able to.

    If you want more focused help, post back with a better description of
    your computer, your computing environment, and your goals.

    Malke
     
    cc, May 2, 2005
    #4
  5. cc

    Malke Guest

    cc wrote:

    See my responses inline:
    You're welcome ;-)
    As Steve suggested, write it down somewhere. Since this is a home
    computer, you don't have the same security issues as you would with a
    workplace computer. I keep all my passwords and other security
    information for our home computers in a file in a fireproof filing
    cabinet.

    I mean that if you have an OEM computer - a Dell, HP, Sony, eMachines
    etc. - these accounts may have been set up by the computer
    manufacturer. Since you haven't told us anything about your computer,
    this is a guess on my part. If you are able to log into those accounts,
    it can't hurt to set up passwords for them. Again, write them down and
    don't lose them.
    Here's a link to Microsoft's At Home Security site:
    http://www.microsoft.com/athome/security/default.mspx

    Most people don't realize the wealth of information provided by
    Microsoft - freely available to them. Believe me, Microsoft *wants* you
    to use and enjoy their products! Here's the main At Home page:

    http://www.microsoft.com/athome/default.mspx
    Don't go disabling services randomly. You will inevitably be sorry. The
    simplest way for you to disable File & Printer Sharing is to start XP's
    Help & Support and type in "disable file and printer sharing". You will
    get several articles that will completely walk you through this.

    Malke
     
    Malke, May 2, 2005
    #5
  6. cc

    cc Guest

    Hi, Malke. I found an article from internet. What do you think of it?

    http://labmice.techtarget.com/articles/winxpsecuritychecklist.htm

    Any comments and advice are much appreciated.:)

    "Malke" <>
    ??????:...
    cc wrote:

    See my responses inline:
    You're welcome ;-)
    As Steve suggested, write it down somewhere. Since this is a home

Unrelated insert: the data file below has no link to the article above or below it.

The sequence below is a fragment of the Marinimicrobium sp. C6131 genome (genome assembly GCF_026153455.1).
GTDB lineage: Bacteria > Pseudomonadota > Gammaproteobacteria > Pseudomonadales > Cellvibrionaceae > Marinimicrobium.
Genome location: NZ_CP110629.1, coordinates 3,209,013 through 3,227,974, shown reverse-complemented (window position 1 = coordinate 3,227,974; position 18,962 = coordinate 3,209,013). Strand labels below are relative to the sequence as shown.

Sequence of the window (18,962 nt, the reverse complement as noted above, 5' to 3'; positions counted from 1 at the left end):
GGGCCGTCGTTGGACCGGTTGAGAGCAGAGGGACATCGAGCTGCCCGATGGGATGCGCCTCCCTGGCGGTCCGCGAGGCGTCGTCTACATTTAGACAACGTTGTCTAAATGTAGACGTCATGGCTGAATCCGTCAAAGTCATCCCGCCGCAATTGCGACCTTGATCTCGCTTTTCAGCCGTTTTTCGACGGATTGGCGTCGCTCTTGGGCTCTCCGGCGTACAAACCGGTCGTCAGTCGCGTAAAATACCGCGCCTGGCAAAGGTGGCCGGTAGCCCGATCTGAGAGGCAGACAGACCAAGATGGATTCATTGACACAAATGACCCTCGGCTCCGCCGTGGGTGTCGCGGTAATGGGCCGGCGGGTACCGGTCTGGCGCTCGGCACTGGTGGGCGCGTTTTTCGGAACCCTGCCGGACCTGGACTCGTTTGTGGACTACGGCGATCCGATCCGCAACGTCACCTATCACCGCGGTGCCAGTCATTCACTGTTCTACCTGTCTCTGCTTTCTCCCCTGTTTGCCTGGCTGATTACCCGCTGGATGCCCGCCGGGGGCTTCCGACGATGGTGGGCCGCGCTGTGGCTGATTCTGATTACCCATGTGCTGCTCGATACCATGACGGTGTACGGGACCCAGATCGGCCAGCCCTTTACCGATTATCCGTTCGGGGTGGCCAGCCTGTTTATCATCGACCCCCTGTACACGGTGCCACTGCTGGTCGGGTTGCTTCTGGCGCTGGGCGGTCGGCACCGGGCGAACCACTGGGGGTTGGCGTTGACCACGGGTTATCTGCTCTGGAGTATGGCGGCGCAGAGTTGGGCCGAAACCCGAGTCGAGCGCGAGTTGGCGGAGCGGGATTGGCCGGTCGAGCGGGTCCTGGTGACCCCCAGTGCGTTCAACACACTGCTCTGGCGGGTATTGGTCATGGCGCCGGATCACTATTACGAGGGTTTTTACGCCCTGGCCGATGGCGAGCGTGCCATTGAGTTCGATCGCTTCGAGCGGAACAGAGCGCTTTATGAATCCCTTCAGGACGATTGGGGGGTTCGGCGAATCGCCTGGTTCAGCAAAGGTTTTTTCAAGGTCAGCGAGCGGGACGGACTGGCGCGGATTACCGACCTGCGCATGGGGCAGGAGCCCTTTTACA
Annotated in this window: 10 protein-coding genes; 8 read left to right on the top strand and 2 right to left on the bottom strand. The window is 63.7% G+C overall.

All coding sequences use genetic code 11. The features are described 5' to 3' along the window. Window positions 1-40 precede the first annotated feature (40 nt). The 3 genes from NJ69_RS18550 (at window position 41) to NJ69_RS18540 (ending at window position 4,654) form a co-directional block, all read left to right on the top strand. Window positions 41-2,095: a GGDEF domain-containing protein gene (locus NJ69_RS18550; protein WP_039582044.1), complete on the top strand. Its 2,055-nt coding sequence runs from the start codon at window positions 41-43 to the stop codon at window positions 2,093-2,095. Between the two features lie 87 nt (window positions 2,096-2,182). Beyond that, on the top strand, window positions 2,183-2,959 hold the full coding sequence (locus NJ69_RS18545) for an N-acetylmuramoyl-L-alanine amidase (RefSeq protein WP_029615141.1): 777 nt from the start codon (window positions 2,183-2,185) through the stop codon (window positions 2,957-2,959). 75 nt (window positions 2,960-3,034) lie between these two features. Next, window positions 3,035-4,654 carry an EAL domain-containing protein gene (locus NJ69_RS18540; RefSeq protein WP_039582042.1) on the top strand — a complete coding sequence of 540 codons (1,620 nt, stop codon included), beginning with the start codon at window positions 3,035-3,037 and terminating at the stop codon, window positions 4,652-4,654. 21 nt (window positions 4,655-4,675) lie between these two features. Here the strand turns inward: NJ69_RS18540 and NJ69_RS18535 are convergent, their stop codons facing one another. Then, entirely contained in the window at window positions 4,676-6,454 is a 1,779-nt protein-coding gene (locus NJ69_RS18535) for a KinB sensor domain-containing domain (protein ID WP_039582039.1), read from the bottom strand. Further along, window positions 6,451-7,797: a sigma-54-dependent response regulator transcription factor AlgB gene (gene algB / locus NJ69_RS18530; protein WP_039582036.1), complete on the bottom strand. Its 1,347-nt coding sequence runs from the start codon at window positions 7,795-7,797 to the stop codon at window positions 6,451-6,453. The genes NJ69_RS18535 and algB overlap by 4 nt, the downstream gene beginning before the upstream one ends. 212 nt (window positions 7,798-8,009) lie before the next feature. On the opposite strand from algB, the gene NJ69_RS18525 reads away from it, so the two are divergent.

computer, you don't have the same security issues as you would with a
    workplace computer. I keep all my passwords and other security
    information for our home computers in a file in a fireproof filing
    cabinet.

    I mean that if you have an OEM computer - a Dell, HP, Sony, eMachines
    etc. - these accounts may have been set up by the computer
    manufacturer. Since you haven't told us anything about your computer,
    this is a guess on my part. If you are able to log into those accounts,
    it can't hurt to set up passwords for them. Again, write them down and
    don't lose them.
    Here's a link to Microsoft's At Home Security site:
    http://www.microsoft.com/athome/security/default.mspx

    Most people don't realize the wealth of information provided by
    Microsoft - freely available to them. Believe me, Microsoft *wants* you
    to use and enjoy their products! Here's the main At Home page:

    http://www.microsoft.com/athome/default.mspx
    Don't go disabling services randomly. You will inevitably be sorry. The
    simplest way for you to disable File & Printer Sharing is to start XP's
    Help & Support and type in "disable file and printer sharing". You will
    get several articles that will completely walk you through this.

    Malke
     
    cc, May 2, 2005
    #6
  7. cc

    Malke Guest

    Labmice is a respected site. However, the article is from 2003 so
    doesn't take Service Pack 2 into account. I think I'd spend some time
    at Microsoft's site first.

    Malke
     
    Malke, May 3, 2005
    #7